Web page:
There has been limited water-resources research on the upper Blue Nile Basin in general and Lake Tana Basin, in particular. There are few hydrological, hydrogeological, and climatic data available, which hinders an in-depth assessment of the hydrology and hydro(geo)logy of the basin [18,19,20,21]. The first hydrological study on the Lake Tana basin dates back in time to 1903 [22] when a team from Egypt had visited Ethiopia to collect all necessary information and to consider the possibility of converting Lake Tana into a flow-controlled artificial reservoir for irrigation of big cotton and sugar cane farms in Egypt during the dry period (March to July). Later, in 1920, a team of professionals traveled to the lake and collected hydrometeorological data for about four consecutive years [22]. In addition, detailed mapping and survey work of the lake outlet to Blue Nile river, and the lake level had been made successfully. Only recently, the gauged river coverage reached 60% [12], while the ungauged river water contribution remains one of the major sources of uncertainty in the water balance calculations. Besides, in recent years, the water resource development projects are affecting the flow amount and system (Figure 2). Moreover, rainfall is highly variable spatially and temporally [10,12,13,23,24,25] but there are few gauging stations measuring precipitation with a daily time scale [5,11,13,14,26,27,28].
The complex nature of the aquifers, owing to multi-stage volcanism and hence the presence of different volcanic rock varieties (with complex geometry), has hampered the effective production of groundwater in the Lake Tana basin in particular and in the Ethiopian volcanic plateau in general. This might lead to difficulties in locating productive aquifers and sustainably develop the groundwater [19,29,30].
Due to the complex geology, insufficient research attention, lack of financial resources, together with many socio-political reasons, the groundwater database remains very limited. In general, the groundwater component of the Tana Basin has been relatively little studied (e.g., [19,30,31]). This study limitation of the groundwater resource is contrary to its contribution, especially for drinking water supply. Despite there are many unsuccessful stories in the drilling of productive wells, it is still the important sources of domestic and industrial source of water for the cities and towns of the area. In this review paper, we wanted to show the study gaps and cruciality of future research on the groundwater part by reviewing the existing relatively few research works. Furthermore, in the hydrogeology section, we did not restrict the review articles for only the studies that have been done in the specific area but tried to review papers published in the other parts of the Ethiopian volcanic plateau so that readers understand the groundwater system in a broader perspective.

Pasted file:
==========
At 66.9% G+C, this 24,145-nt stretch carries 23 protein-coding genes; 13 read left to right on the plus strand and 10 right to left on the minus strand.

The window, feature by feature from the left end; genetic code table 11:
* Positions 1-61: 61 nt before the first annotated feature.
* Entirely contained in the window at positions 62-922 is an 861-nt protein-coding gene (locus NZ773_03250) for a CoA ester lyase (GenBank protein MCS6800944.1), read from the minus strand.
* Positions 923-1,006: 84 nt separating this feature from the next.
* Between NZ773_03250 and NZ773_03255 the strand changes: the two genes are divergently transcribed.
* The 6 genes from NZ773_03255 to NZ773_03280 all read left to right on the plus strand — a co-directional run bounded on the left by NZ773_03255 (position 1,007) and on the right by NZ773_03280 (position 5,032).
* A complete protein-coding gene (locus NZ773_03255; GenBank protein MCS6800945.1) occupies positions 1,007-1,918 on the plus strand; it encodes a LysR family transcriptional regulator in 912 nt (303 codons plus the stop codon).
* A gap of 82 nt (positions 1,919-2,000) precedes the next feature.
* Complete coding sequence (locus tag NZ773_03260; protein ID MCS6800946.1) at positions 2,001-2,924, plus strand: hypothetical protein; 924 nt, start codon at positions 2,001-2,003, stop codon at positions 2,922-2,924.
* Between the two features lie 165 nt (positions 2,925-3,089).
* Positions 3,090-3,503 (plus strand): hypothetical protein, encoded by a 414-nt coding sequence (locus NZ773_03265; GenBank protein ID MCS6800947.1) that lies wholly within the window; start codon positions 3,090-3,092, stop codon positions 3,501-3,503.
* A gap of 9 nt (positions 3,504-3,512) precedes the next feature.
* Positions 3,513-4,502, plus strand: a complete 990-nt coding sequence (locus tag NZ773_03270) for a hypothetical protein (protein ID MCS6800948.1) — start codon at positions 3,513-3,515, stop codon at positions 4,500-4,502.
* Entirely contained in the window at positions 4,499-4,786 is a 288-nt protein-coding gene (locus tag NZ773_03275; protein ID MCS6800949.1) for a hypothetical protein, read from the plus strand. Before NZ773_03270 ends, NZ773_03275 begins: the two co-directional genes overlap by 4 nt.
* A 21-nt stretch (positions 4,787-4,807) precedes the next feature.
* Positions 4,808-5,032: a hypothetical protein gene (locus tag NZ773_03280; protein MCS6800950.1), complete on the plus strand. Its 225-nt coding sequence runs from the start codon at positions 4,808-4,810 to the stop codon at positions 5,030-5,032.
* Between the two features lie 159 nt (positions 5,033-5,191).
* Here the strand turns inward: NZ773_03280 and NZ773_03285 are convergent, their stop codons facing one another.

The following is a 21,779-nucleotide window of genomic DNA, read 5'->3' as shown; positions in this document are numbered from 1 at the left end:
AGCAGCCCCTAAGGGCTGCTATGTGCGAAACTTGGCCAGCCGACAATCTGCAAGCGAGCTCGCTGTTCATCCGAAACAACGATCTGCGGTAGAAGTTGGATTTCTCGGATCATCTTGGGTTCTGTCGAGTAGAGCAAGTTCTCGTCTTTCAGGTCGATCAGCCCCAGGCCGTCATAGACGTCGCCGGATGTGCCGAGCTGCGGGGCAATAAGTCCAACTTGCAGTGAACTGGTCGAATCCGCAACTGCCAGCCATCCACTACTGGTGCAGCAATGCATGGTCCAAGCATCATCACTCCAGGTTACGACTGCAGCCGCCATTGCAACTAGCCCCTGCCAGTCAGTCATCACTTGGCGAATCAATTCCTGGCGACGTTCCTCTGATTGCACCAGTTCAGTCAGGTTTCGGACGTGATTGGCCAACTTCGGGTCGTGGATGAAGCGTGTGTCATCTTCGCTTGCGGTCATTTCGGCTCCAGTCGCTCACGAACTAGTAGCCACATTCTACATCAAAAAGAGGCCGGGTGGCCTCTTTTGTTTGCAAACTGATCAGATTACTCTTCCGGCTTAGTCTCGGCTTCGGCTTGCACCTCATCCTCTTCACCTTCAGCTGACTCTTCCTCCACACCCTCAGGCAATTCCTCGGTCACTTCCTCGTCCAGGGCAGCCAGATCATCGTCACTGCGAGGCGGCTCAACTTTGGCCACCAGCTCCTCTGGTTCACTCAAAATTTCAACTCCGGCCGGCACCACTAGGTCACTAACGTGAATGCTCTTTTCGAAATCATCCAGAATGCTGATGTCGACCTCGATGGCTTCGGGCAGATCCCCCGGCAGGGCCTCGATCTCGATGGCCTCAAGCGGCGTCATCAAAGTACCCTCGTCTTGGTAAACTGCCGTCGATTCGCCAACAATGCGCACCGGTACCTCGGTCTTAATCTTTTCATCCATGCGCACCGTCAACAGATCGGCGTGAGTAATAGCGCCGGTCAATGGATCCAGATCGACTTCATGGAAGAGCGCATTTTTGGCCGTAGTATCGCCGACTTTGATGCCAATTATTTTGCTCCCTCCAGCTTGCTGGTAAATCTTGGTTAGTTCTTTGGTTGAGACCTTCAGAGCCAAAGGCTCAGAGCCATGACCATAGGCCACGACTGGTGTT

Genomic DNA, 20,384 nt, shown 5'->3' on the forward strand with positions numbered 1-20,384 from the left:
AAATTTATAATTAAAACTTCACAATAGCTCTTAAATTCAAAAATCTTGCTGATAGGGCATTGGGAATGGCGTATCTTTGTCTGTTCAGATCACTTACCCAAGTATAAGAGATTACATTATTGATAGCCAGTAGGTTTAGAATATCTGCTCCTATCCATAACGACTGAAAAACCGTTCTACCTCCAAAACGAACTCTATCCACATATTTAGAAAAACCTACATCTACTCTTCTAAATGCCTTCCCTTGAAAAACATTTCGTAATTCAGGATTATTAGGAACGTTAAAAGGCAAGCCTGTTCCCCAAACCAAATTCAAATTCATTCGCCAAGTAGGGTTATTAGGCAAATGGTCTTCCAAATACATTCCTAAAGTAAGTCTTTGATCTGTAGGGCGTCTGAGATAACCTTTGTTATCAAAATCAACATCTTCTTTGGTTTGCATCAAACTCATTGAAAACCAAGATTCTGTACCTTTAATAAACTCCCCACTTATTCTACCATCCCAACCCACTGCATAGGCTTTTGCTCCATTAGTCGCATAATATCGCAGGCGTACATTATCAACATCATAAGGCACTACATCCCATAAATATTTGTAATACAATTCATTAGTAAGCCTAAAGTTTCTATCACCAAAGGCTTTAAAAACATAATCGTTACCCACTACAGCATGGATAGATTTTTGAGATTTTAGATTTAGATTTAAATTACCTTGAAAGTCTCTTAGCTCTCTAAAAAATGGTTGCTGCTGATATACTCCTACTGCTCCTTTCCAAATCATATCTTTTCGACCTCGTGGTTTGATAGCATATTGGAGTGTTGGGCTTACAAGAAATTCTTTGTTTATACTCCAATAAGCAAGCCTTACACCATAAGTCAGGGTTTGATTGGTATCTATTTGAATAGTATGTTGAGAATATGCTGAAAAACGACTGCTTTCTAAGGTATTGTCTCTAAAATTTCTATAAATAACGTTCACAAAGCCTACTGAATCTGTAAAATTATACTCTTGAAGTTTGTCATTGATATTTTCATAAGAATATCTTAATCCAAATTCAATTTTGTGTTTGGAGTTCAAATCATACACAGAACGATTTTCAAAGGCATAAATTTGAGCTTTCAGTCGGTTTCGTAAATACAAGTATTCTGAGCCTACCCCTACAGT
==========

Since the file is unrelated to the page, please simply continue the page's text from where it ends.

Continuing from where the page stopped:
A summarized and compressive understanding of the surface and groundwater hydrology of the study area is important for the researchers, water managers, policy makers, and political actors of the nation and the region. Understanding what are the main conclusions drawn by different studies, methods followed, and data used, and thus identifying main study limitations will help in facilitating further research in this economic, social, and political important area. This paper presents a review of research works conducted on the water balance and hydrogeological systems of the Lake Tana Basin and identifies gaps yet to be filled. It also provides recommendations for future research. This review mainly focuses on the lake water balance, surface-groundwater interrelation, and hydro(geo)chemistry.

2. Study Area Description